Are Your Estimates As Good As Football Predictions?
Are Your Estimates As Good As Football Predictions?
After witnessing a case where every broadcaster missed the outcome of a nationally televised game, a Zone Leader wonders how IT professionals can truly be expected to provide estimates that match reality.
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Imagine you spend the majority of your developmental years perfecting your skills. It becomes your primary focus during that time — often missing out on other aspects of your life that others who are not as focused get to enjoy. These same skills continue to be your primary focus during your secondary education until you are ready to become a professional at your trade. You are going to get paid to do the trade you have worked on for so long.
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You enter the workforce with an impressive salary and your efforts are not fruitless. Often, you are recognized as a key contributor in your field — with some awards and recognitions to accommodate your hard work. Those outside the trade recognize you which pushes you to celebrity status. You are not only great at your profession; you have been considered a rock-star of sorts along the way.
After years of successful participation, you feel like it is time for a change. Time for something new. You feel like you are about to retire from your trade when you are offered a consultancy position to provide insight into your field and the parameters that bound your trade. What makes this new offer exciting is that you are not doing the same type of work any longer, but it often includes a quite nice pay scale too.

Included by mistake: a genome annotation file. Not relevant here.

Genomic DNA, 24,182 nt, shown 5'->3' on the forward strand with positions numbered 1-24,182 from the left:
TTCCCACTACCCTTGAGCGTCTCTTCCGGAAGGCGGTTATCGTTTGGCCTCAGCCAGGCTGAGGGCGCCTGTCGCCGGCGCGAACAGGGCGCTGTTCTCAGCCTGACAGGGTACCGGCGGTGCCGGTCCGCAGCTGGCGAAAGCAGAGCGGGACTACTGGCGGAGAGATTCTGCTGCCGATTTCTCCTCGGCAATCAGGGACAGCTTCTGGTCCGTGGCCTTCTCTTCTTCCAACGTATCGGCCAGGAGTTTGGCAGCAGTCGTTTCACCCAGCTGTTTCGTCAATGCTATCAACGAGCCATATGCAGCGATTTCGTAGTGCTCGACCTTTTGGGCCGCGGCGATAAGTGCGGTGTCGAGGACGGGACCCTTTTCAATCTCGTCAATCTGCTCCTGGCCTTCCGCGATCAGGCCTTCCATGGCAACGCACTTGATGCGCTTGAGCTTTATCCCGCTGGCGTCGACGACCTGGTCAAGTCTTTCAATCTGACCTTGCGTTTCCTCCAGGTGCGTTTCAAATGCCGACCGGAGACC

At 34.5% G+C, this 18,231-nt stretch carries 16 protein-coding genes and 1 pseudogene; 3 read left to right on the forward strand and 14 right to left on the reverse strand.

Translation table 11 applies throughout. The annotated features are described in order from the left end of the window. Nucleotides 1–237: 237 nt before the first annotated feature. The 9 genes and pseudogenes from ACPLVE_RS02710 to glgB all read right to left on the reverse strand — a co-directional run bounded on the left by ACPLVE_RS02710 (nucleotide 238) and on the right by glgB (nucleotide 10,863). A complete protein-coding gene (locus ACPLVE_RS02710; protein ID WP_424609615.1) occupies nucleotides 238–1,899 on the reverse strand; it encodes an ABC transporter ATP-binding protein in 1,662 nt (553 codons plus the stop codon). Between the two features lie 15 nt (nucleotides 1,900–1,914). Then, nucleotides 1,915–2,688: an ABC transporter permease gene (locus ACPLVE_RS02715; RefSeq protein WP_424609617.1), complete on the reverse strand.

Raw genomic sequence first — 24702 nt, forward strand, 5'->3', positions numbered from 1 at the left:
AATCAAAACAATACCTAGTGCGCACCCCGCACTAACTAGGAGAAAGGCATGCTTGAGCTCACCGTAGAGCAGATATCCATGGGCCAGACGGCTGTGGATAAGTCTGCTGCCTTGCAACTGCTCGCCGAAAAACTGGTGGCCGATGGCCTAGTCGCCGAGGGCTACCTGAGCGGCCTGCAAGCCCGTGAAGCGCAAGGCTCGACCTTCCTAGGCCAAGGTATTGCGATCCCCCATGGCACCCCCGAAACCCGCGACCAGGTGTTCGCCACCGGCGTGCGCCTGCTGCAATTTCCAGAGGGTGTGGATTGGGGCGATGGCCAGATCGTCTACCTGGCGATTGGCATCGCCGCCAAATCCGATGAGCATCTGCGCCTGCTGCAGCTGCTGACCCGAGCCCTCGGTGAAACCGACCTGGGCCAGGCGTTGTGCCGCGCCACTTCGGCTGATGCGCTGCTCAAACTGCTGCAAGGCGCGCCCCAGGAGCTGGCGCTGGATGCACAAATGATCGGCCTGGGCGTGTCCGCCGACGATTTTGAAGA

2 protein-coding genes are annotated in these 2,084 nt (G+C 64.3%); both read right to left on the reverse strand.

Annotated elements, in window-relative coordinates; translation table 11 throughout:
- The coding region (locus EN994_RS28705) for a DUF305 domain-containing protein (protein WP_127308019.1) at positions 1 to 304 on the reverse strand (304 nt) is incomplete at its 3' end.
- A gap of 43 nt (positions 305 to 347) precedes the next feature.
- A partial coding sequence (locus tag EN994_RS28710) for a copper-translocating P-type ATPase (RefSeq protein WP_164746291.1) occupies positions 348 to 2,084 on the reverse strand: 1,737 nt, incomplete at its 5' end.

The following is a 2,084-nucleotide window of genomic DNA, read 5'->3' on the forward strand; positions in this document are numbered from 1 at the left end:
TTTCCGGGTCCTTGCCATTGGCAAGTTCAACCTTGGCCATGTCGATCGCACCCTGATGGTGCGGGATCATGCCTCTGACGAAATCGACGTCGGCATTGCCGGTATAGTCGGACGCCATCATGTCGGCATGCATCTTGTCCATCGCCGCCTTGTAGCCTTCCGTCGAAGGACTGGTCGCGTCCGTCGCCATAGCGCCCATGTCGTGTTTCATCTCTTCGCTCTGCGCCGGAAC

It's Football Season
While the introduction could speak of several types of careers, in my mind I was thinking about the professional football player who became an announcer after years of success in the field of professional sports.
Often there is a fan-base surrounding key players, who can transform from being a player to becoming a talent on the broadcasting side of the professional sports entertainment business. As a result, the new role offers a former player's perspective on the game itself.
Most of the time, you are asked to provide estimates or predications regarding a given game.
In the grand scale of things, when your prediction is against two quality teams, your skills are not adequate to yield a successful pick. There are times when you are 100% certain who the winner will be...only to be disproven sixty game-time minutes later.
After an (unexpected?) win by our local professional football league's franchise, I asked myself this simple question:
"If former professionals (now broadcasters) cannot predict the clear winner successfully, how can we (as information technology (IT) professionals) be expected to provide estimates that are close on our projects?"
Just like the professional broadcaster, IT professionals find themselves being asked to provide estimates for some aspect of their role in the industry. There are times when the scope of work can be small, but in most cases, the estimates are for a larger effort of work. This is because the provided information will be packed up and included in a presentation that will drive funding or approval for an initiative.
As an IT professional, time is spent (mostly on a tight schedule) to attempt to figure out everything that will be required to design, build and deliver the necessary tasks to complete the project. What further complicates the request, is the fact that an estimate that is too conservative is quickly returned to the provider — asking where time can be reduced.